Meanwhile, OPEC is keen on keeping the lid on U.S. shale output: File Image/PixaBay
One day after optimism that crude producers would agree to an extension of output cuts drove prices up, doubt that these producers would meet to formalize the cuts drove oil down on Wednesday - even though it seems an extension of sorts is a fait accompli.
Brent traded at $38.91 per barrel during Wednesday afternoon, down over 1.5 percent; West Texas Intermediate stood at $36.26, almost 1.6 percent lower.
The previous session's gains were due to traders expecting that the Organization of the Petroleum Exporting Countries (OPEC) would meet with allies this week to discuss the extensions; however, their optimism was quashed when S&P Global Platts, citing unnamed sources, said a date remains uncertain.
Jim Burkhard, IHS Markit
The degree to which [demand] is snapping back offers reason for some optimism
Still, it has been reported that Saudi Arabia and Russia have already agreed to a one month extension: all that remains is formal ratification.
For its part, Eurasia Group believes the eventual meeting will “probably” see the cartel and its colleagues agree to extend the commitment to reduce oil production by 9.7 million barrels per day (bpd) from July to September.
A Russian source familiar with OPEC+ talks on the issue told media that “The plan is to stick to prices of $40-$50 per barrel because as soon as they rise any further to say $70 per barrel it encourages too much oil production, including U.S. shale.”
Meanwhile, demand for crude continues to escalate as the government-imposed coronavirus lockdowns evaporate: responding to its worst recession since World War II thanks to the lockdowns, Italy on Wednesday re-opened its borders to international travellers and dropped the 14 day quarantine requirement for visitors.
Germany will lift a travel warning for European countries on June 15, Switzerland is reopening its borders with Germany, France, and Austria, and Austria is ending border checks with all of its neighbours except Italy; as for Britain, it is talking to other countries about setting up “air bridges” that would allow certain countries or regions to be exempted from quarantine rules.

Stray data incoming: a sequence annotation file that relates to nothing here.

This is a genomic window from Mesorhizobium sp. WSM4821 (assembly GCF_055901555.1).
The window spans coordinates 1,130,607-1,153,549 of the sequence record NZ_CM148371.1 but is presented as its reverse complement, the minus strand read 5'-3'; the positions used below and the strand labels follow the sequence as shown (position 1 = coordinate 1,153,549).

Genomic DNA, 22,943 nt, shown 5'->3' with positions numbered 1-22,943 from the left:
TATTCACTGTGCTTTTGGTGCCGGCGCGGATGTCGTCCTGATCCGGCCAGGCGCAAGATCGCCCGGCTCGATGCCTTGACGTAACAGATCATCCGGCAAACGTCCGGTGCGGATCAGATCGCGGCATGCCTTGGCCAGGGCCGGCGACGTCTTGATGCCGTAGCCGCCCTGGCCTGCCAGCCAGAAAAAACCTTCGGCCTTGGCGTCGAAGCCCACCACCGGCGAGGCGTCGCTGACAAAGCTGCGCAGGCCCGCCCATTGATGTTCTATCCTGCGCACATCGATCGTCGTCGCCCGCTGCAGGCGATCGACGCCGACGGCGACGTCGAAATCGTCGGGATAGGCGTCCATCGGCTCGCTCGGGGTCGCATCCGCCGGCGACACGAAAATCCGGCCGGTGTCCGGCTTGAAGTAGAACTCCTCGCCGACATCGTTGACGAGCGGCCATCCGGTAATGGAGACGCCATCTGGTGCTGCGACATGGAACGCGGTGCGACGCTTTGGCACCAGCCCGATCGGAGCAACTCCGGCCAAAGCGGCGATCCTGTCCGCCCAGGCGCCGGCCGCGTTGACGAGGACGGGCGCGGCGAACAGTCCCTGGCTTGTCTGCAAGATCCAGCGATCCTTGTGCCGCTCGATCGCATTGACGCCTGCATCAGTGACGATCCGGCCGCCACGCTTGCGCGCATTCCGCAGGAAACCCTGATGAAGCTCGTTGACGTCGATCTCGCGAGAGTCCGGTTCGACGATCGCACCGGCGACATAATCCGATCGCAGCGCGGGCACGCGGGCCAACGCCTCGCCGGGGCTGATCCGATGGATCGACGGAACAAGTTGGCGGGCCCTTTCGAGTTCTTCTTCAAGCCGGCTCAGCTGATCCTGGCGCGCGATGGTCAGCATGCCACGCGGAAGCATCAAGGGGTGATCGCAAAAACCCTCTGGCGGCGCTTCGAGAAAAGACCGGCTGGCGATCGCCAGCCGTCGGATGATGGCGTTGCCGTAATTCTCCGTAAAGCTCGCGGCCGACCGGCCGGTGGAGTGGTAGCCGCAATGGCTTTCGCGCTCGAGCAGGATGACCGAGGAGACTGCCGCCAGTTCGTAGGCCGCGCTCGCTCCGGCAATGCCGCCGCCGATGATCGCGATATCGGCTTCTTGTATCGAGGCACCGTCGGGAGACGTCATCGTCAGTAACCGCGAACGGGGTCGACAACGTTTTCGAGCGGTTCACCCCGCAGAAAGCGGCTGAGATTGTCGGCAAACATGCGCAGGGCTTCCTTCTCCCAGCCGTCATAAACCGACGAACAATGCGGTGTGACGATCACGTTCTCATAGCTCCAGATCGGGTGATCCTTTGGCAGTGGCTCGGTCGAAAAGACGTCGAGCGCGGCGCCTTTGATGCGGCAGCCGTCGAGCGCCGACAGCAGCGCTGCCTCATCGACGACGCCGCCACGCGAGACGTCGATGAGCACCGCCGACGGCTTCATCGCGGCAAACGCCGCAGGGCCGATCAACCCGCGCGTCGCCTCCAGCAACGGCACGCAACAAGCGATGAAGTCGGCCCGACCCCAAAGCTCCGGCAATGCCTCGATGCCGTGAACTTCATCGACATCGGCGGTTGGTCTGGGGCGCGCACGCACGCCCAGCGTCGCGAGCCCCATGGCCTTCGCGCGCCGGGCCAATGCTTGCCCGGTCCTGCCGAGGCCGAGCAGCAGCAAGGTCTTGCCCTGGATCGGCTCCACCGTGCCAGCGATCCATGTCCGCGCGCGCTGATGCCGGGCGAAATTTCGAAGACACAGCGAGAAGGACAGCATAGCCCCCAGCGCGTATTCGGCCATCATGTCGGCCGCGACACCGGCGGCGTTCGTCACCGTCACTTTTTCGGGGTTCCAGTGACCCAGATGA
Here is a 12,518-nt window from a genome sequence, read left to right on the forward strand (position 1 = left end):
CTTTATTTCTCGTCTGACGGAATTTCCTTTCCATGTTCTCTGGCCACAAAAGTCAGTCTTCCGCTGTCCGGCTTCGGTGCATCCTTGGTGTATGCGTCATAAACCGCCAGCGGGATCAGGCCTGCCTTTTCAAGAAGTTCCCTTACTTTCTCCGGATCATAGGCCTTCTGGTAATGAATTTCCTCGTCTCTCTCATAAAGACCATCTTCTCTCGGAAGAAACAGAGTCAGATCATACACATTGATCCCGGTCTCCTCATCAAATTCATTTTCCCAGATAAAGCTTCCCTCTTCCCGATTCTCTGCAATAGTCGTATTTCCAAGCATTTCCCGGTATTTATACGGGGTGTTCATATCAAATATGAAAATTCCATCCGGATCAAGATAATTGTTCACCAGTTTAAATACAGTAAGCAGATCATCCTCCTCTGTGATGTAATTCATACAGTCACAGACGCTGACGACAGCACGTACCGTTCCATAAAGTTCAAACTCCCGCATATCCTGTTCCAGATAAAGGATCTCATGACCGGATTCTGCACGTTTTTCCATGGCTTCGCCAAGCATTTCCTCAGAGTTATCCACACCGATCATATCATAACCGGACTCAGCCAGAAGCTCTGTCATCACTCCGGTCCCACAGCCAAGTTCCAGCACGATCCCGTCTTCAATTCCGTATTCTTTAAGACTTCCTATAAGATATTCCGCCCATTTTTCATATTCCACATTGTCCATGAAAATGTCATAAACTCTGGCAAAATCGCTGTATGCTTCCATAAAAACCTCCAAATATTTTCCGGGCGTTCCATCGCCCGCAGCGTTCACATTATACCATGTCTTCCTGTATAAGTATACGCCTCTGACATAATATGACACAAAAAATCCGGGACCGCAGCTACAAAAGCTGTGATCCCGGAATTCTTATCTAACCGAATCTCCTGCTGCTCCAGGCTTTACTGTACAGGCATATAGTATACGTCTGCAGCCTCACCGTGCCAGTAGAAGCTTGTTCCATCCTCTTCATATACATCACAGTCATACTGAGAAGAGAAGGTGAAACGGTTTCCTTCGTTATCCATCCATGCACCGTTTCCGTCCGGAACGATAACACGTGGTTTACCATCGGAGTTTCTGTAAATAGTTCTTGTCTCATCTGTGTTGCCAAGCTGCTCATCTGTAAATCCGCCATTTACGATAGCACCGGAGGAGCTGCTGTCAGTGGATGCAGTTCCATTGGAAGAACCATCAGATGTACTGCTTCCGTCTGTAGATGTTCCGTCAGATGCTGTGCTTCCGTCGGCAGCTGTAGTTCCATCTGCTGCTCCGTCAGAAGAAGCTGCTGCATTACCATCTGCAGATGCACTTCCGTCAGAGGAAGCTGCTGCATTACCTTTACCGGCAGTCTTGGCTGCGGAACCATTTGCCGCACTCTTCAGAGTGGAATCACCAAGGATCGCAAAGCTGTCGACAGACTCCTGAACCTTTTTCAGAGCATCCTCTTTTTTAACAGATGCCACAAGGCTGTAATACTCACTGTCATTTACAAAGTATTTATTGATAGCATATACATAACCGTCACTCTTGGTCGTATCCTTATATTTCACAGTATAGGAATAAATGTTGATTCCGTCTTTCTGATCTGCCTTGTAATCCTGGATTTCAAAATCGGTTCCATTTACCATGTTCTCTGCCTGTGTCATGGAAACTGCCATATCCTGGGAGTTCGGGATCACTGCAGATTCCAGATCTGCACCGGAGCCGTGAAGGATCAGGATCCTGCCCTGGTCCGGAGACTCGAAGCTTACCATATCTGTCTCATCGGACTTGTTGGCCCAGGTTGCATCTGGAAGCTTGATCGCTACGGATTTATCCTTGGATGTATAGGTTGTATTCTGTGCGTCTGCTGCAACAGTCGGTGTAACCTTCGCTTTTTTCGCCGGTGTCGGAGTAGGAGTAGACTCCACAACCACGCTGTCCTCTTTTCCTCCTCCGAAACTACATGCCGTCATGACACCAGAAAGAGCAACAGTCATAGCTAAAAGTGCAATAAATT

In New Zealand, the remaining lockdown restrictions on social distancing and group gatherings are being eliminated after recording no new cases in nearly two weeks; in total the country incurred only 22 deaths and 1,504 infections.
By contrast, health officers in Canada, which endured significantly less COVID-19 infections and deaths than many other countries, steadfastly refuse to condone even interprovincial leisure travel.
In China, where the virus began, oil demand has recovered to more than 90 percent of the levels seen before the pandemic, and this prompted Jim Burkhard, vice president and head of oil markets at IHS Markit, to remark, "The degree to which it is snapping back offers reason for some optimism about economic and demand recovery trends in other markets such as Europe and North America.”
As for prevention and treatment of future outbreaks, which is key in fully reviving the world economy, it was reported on Wednesday that Gilead Sciences Inc’s potential COVID-19 treatment, remdesivir, could bring in more than $7 billion in annual sales by 2022.
Incidentally, the enormous money-making potential of coronavirus treatment and cures is reminiscent of the Centers for Disease Control admitting in a Huffington Post story of 2014 that starting in 2003 it played up flu deaths in order to boost sales of the vaccine - a practise that apparently persists today.
Finally, recommendations from Harvard University researchers that are sure to dampen the appetite for leisure travel if taken seriously include refraining from kissing outdoors and wearing masks during sex.